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The Wild Should Be Cautious After Zach Parise's Injury

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Not doing so almost led to dire consequences for the Wild last season.

Last season, the Wild almost lost their season by rushing Zach Parise back from injury.
Last season, the Wild almost lost their season by rushing Zach Parise back from injury.
Brace Hemmelgarn-USA TODAY Sports

Perhaps the biggest stereotype with hockey players is that they're tough. A well-earned reputation, for sure. One doesn't need to look much farther than the Minnesota Wild to see that stereotype manifest itself. Zach Parise is a relentless physical presence, Ryan Suter endures a workload that no other player in the NHL dares to try, Nino Niederreiter thrives on going hard to the net and mixing it up in the "dirty areas", Charlie Coyle played portions of last year's playoffs with two separated shoulders.

This toughness is quite appealing to fans, as these examples display exactly what we want to see in athletes: A willingness to "pay the price" that comes from the desire to win. Even people who aren't reverential to "intangibles" (e.g., me) can appreciate that desire.

Of all Wild players, nobody denies Zach Parise's toughness. It's rare to see such a skilled player in the NHL praised so lavishly for his grit, tenacity, and determination. Those praises are usually reserved for the likes of a third-line grinder. And that praise is 100% deserved. Parise lives around the net, he's tough along the boards, and he's sneaky dirty. As fast and skilled as Parise is, it's hard to imagine him being as successful as he is playing a less girtty style.

The downside to Parise's toughness is that it can lead to a greater amount of injuries than an average NHL player. Unfortunately, this was the case last night, as Parise left last night's 4-1 loss against Pittsburgh due to an "Upper-Body Injury". What is that exactly? At the time of this writing, it is not known, the only things we know as of now is that the injury likely occurred on one of two hits, and that the Wild are hoping "It's not serious."

It could be a shoulder issue. It could be a head injury. If Parise's issue is something that removes him from the lineup (It precluded him from practicing with the team this morning), it will obviously be a blow to the Wild. Parise is arguably the Minnesota Wild's best player, a  two-way player that is elite at throwing shots on net. On top of this, he's capable of logging 20 minutes of ice time, and tends to make those around him better.

There simply is no replacement for a Zach Parise, no one player on the Wild will bring everything that Parise brings to the table. Due to that irreplaceability, it could be tempting to get Parise back in the lineup at all costs. This certainly was the case last season.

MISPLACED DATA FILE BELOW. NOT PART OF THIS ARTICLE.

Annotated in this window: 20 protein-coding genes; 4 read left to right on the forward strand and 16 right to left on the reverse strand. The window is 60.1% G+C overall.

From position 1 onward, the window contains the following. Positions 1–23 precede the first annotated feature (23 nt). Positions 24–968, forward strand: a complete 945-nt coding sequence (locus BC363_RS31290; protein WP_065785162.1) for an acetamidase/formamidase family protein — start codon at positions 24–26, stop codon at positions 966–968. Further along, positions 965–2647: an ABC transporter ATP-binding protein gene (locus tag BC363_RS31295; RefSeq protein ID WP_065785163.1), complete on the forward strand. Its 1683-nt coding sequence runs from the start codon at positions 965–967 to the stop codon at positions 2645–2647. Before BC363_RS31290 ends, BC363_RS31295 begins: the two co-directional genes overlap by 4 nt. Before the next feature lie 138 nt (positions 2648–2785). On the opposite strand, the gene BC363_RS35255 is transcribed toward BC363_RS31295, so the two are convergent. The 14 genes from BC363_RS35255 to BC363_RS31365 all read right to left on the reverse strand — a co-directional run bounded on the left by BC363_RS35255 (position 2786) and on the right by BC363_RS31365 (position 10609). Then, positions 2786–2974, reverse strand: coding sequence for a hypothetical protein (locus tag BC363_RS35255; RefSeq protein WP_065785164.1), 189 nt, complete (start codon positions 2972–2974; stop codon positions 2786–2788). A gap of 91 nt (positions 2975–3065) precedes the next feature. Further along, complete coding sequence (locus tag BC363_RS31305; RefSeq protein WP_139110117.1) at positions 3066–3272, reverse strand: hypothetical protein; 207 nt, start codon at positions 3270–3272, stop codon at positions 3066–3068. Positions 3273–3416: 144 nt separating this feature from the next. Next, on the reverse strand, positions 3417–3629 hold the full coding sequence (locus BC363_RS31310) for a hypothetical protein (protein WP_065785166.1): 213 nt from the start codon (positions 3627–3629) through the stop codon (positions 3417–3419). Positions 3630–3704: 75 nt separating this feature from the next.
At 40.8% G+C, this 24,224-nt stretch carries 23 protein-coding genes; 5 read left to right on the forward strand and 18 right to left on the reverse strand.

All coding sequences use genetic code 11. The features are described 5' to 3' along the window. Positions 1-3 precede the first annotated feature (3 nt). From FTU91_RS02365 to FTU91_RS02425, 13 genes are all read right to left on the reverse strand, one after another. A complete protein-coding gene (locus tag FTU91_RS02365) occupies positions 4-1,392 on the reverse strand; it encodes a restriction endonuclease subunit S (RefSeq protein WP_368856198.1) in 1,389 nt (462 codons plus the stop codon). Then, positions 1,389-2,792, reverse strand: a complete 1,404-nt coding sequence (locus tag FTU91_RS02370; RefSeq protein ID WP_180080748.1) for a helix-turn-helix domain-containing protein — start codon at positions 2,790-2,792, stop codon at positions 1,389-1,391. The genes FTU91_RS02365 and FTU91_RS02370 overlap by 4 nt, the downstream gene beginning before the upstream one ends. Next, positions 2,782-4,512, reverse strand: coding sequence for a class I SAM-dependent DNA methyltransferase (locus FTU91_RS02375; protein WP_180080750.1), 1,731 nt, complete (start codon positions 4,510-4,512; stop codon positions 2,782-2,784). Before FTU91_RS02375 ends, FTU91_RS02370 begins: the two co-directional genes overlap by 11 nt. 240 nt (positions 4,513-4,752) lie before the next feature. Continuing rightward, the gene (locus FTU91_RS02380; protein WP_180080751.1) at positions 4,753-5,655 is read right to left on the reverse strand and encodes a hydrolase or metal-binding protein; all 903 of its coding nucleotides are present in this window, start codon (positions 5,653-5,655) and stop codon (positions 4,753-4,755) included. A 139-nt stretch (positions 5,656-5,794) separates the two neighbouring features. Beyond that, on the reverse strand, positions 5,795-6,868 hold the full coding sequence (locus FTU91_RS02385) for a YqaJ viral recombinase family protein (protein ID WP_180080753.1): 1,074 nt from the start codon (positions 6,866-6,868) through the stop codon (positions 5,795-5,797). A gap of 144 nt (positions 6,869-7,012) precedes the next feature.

On November 25th, Zach Parise took a shot from Alexander Steen off of his foot, leaving a contusion. Bad news for the Wild, as they were competing for playoff positioning in a tough Western Conference. The initial timetable for his return was 2-3 weeks.

Parise, being the tough guy that he is, returned after missing only one game. A great example of a tough player gutting it out to help his team!

Except it turned out Parise's return didn't help the team at all. Parise was obviously hampered by the contusion, scoring 4 goals and 1 assist in 12 games (Parise scored 25 goals and 51 points in the remaining 55 games). The Wild limped to a 5-6-1 record in those games, and by the time Parise re-aggravated his injury against the New York Rangers, the Wild's playoff odds had dropped to only 21%.

Parise then missed a month due to injury. During that month, the Wild were dangerously close to falling out of the playoff race, getting their coach fired, and only managed to claw back into the playoff picture due to Darcy Kuemper's extraordinary goaltending at the time.

To review: Parise's willingness to play and the Wild's determination to have their best player in the lineup, regardless of health, almost led to catastrophe. First, Parise wasn't able to produce. Then he had to miss time- more so than he was projected to miss had he properly healed his foot to begin with. Parise and the Wild were very fortunate that Parise's expedited return didn't cost them dearly.

There's a valuable lesson to learn from this ordeal: Getting a player healthy is much more important than forcing him back into the lineup too soon. Have the Wild learned it?

The encouraging news on that front is the way they dealt with Erik Haula after he got a John Moore Elbow to the head. Haula was held out of practices and games in order to make 100% sure that he didn't sustain a concussion. But that's easy to do when the player is a third-line center, with a ready replacement in Kyle Brodziak. Can the Wild show that same patience with their best player?

Without knowing the nature, type, and severity of Parise's injury, I hope that Parise isn't rushed back into the lineup too soon. With the Wild's improved depth, especially for scoring forwards, the Wild are better equipped to go without Parise than they were last season. Parise's a player crucial to the Wild's success, and there's no doubt Parise will want back in the lineup as soon as he possibly can. But last season made it clear that the Wild are best served making sure he's healthy before he returns, even if it hurts the Wild in the short term.